Can long-term trends in population, production, and income reveal the region's potential for rapid change? What has the trajectory of change been in the past? If it has largely been one of smooth changes, what is the potential for abrupt transformations? The answers to these questions will provide a much better understanding of what has happened in the past, and some insight into what might happen in the future (although we recognize that predicting the future is extremely difficult).
To perform this analysis, we assembled a comprehensive Great Plains database that includes information about population, land use, and farm income for the region's counties (Gutmann et al. 1998, Gutmann 2005a, 2005b, USDA n.d.). The data came from federal censuses of population and agricultural production (Gutmann et al. 1998, Gutmann 2005a, 2005b). State-level agricultural income data from 1949 to the present are available from the US Department of Agriculture (USDA n.d.). To analyze net income and the components of income, we combined data from this source beginning in 1950 and ending in 2000 for the 10 Great Plains states. All income and price data in this article are inflation adjusted using the US Consumer Price Index (USDOL 2005).
Historical land-use patterns
Nearly 150 years ago, settlers of European origin arriving in the Great Plains from other parts of the United States and directly from Europe began the process of converting what had been a sparsely populated open prairie into a checkerboard of fields, pastures, and towns. Their arrival transformed the land and the lives of its inhabitants (West 1998) but also showed limits beyond which it would be difficult to venture, at least in terms of converting land to agricultural uses (Cunfer 2005, Gutmann et al. 2005). In the Great Plains—unlike regions farther east, where woodlands yielded to the axe and underwent a near-complete conversion to plowed fields—low precipitation and regional soil characteristics prevented farmers from cropping more than 70% of land in the east and 25% in the west, an average of 50% overall. Humans have nonetheless managed to transform the landscape of the Great Plains in many ways, a process that has continued into the 20th and 21st centuries with the advent of inorganic fertilizers and deep-well irrigation.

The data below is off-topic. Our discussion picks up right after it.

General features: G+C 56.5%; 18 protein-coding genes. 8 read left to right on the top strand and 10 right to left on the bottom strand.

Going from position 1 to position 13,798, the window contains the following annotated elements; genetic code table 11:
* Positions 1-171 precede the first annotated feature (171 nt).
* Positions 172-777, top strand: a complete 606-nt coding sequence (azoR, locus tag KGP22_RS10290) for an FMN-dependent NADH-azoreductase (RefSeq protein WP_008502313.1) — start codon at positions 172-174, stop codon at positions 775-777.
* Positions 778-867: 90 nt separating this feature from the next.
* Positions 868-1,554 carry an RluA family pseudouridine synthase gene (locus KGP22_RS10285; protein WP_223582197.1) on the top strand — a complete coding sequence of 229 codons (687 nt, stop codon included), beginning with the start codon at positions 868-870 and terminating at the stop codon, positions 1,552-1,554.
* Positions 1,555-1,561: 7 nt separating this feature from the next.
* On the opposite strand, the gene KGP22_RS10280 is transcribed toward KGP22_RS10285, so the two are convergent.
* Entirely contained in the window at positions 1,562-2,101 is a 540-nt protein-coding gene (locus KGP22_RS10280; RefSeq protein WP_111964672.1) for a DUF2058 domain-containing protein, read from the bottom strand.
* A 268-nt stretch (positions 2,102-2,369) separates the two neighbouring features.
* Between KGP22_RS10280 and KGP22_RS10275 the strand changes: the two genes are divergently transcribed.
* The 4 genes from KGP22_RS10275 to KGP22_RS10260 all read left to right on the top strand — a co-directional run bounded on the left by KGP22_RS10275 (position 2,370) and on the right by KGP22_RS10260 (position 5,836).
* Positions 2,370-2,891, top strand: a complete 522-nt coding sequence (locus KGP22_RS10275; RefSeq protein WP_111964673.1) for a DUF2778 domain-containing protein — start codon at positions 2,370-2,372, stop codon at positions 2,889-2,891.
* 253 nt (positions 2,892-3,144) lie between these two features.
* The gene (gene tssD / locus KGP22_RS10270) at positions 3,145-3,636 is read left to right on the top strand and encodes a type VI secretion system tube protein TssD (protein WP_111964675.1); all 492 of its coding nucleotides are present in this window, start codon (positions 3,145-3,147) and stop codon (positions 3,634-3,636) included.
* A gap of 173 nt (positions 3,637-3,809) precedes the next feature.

The 100-year historical patterns for land use in metro and nonmetro counties (figure 2) show that total farmland area increased rapidly from 1900 to 1945 and peaked in 1959. In 1900, metro counties were already more developed as farmland than nonmetro counties. Metro counties lost 25% of their total farmland from 1959 to 1997, with more than 90% of this farmland loss coming from rangeland. Nonmetro counties started losing farmland in 1959, with no loss of cropland, while rangeland declined less than 5% since 1959. Both metro and nonmetro counties lost total harvested cropland from 1950 to 1964, and then had stable levels of harvested crop area after 1964. Most of the loss of harvested cropland from 1950 to 1964 came from reductions in harvested wheatland. Nonmetro irrigated and nonmetro dryland counties had similar patterns of decline in harvested cropland since 1950, but the irrigated counties lost less harvested cropland.
The different scales for the two components of figure 2reveal just how little farmland and cropland have ever been located in the metro counties, and therefore how little risk there is that urbanization, and even suburbanization, will swallow up large amounts of agricultural land in the Great Plains. Although this is not the case in Front Range Colorado counties (Parton et al. 2003), it is important to note for the region as a whole. The number of metro counties in the region has increased steadily since 1960, when there were 20 (the same number as in 1970), to 33 in 1980, 29 in 1990, and 32 in 2000 (Ruggles et al. 2004). The increase of metro counties shows that residences and businesses have expanded into formerly agricultural areas, but the small number of metro counties, and the small amount of farmland in them, confirms our point.